If your minor child’s other legal parent is still alive and able to care for your child, they will assume the primary caregiver responsibilities. Nevertheless, it is a good idea to plan for what will happen if both of you are unable to care for the minor child, just in case. If you are the only living parent or the other legal parent is unfit to care for your child, you will need to make additional arrangements.

 

While most people are familiar with the idea of naming a guardian for a minor child in a Last Will and Testament, this document does not become effective until your death. Therefore, to properly plan for your minor child’s care during your absence, you must name a guardian in a separate writing that meets state law requirements. This is something that should be discussed with your attorney, as it varies depending on the state in which you live or in which your minor child lives. Without instruction from you, the court will use its discretion in deciding who is best suited to care for or make decisions for your child.

 

Are there any other estate planning documents I need?

The above-mentioned estate planning documents can provide critical support to you and your family during this time of transition, but to ensure that they are fully protected, there are a few other steps you may want to take.

 

Medical Durable Power of Attorney

This document allows you to name a trusted decision-maker to communicate your healthcare wishes if you are unable, regardless of where you are. If you do not formally choose a medical decision-maker, your loved ones will face going to court to have someone appointed by a judge to make these medical decisions. This person may not be the one you would have chosen. Additionally, this court process takes additional time and money during an already stressful time.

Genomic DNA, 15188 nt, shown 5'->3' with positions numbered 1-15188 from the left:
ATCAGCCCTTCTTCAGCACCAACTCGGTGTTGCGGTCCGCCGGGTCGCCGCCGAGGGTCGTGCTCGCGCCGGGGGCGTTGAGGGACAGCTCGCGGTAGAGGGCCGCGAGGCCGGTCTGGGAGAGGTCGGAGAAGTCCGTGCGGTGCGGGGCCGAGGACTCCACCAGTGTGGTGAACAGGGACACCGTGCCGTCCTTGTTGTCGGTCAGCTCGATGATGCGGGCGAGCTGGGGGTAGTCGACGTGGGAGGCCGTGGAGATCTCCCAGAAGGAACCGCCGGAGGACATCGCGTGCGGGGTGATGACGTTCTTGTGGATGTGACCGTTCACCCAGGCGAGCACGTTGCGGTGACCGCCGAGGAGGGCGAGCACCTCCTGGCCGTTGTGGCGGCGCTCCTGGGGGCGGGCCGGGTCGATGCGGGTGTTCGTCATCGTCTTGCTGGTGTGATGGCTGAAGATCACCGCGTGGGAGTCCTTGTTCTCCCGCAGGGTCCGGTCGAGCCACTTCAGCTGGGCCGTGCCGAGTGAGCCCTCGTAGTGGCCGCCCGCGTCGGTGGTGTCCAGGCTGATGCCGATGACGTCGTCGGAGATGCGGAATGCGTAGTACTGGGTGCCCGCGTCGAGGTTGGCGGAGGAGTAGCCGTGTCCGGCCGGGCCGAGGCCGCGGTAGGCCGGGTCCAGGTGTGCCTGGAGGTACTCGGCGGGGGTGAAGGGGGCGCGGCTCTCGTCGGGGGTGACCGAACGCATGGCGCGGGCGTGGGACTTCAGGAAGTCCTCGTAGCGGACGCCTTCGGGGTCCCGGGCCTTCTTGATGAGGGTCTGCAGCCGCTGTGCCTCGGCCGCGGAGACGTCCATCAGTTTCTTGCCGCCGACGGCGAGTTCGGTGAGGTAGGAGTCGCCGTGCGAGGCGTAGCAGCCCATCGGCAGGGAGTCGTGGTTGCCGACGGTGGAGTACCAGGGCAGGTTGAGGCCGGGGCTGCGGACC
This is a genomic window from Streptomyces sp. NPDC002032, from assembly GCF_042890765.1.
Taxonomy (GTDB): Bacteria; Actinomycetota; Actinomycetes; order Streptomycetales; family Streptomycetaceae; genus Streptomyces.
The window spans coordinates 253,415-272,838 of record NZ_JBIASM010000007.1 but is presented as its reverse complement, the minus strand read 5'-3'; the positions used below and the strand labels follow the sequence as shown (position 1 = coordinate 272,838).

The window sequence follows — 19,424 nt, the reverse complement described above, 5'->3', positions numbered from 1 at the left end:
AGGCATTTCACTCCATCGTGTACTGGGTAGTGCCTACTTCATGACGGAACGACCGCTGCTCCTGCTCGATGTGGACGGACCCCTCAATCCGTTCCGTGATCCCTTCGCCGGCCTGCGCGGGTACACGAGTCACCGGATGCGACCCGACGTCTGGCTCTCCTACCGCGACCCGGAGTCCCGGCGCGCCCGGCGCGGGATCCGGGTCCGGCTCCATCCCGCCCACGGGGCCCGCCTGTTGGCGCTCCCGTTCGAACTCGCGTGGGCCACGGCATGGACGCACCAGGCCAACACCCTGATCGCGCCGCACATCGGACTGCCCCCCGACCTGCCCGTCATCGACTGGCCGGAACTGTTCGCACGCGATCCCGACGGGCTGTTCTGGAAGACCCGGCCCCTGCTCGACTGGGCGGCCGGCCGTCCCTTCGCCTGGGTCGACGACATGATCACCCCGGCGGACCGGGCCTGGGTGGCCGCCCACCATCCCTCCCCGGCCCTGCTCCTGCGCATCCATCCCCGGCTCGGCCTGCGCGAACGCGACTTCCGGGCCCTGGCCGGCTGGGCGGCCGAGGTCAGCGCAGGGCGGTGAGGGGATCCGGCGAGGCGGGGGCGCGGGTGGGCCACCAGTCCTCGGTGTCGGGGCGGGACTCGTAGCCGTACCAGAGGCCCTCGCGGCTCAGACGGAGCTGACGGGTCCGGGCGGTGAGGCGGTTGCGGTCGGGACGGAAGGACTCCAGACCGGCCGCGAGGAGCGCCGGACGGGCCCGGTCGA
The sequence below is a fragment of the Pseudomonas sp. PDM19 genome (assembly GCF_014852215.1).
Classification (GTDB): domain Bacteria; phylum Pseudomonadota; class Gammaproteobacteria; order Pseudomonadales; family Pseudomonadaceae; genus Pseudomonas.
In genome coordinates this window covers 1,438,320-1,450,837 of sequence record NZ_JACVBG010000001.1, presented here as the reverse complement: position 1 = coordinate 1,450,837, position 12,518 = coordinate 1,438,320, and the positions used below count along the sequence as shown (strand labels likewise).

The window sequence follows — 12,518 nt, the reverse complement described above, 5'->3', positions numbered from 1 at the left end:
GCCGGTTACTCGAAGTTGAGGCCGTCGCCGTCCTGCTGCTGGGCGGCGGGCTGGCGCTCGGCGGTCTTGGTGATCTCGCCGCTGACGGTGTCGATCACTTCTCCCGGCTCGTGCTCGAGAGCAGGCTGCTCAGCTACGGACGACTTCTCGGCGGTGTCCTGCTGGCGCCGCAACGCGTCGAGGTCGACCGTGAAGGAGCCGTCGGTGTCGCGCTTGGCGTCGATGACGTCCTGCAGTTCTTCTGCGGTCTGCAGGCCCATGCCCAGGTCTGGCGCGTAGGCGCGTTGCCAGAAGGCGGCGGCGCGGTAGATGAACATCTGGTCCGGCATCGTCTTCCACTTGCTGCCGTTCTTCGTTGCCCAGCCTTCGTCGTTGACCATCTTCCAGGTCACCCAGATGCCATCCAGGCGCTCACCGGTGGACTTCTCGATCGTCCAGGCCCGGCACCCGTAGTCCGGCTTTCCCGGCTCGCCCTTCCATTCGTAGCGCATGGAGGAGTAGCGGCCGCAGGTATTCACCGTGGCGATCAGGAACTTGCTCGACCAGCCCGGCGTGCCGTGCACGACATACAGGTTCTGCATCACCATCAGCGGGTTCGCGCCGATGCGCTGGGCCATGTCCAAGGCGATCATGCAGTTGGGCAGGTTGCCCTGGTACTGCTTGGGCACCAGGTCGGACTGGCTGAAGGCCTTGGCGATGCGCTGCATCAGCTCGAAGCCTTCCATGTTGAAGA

Living Will or Advanced Healthcare Directive

This document may be known by either of these two names, just depending on the state you’re in and it allows you to communicate your end-of-life wishes. Preparing this document may take some serious consideration, but it’s critical to know what you would want to happen in certain situations and to document those wishes clearly for your chosen medical decision-maker. Not having these instructions leaves your medical decision maker in an agonizing position of having to make choices on your behalf, doing their best to guess what you would have wanted. Not only can this cause additional grief in a difficult situation, but it could also breed disagreements among your loved ones if there is a differing opinion on how to best care for you.

 

HIPAA Authorization Form

This form allows you to grant specific individuals access to your medical information (e.g., to get a status update on your condition or receive your test results) without giving those individuals the authority to make decisions on your behalf. By at least providing medical information to your loved ones, you can help quiet the anxieties and uncertainties that often arise during times of emergency. This can also help alleviate tensions between your medical decision-maker and the rest of your loved ones. Although only one person will be making medical decisions, the rest of your loved ones will at least understand why those decisions were made.

 

Last Will and Testament

A Last Will and Testament, also referred to as a will, is a document where you can name a personal representative or executor (the person in charge of collecting all of your accounts and property, paying your outstanding debts, and distributing your money and property to those you have named), specify who will receive your accounts and property, and name a guardian for your minor child, if necessary. Although this document is only useful at your death, it provides a way for you to officially express your wishes. If you fail to have a will, the probate court will determine who gets your money and property according to state law.

 

Davis Law Group Can Help

This is a difficult time for you and your family, but trusted legal counsel can help make the transition a little easier. If you have any questions or would like to discuss how we may be able to help, please contact us today. We are available for in-person and virtual consultations, whichever is most convenient for you.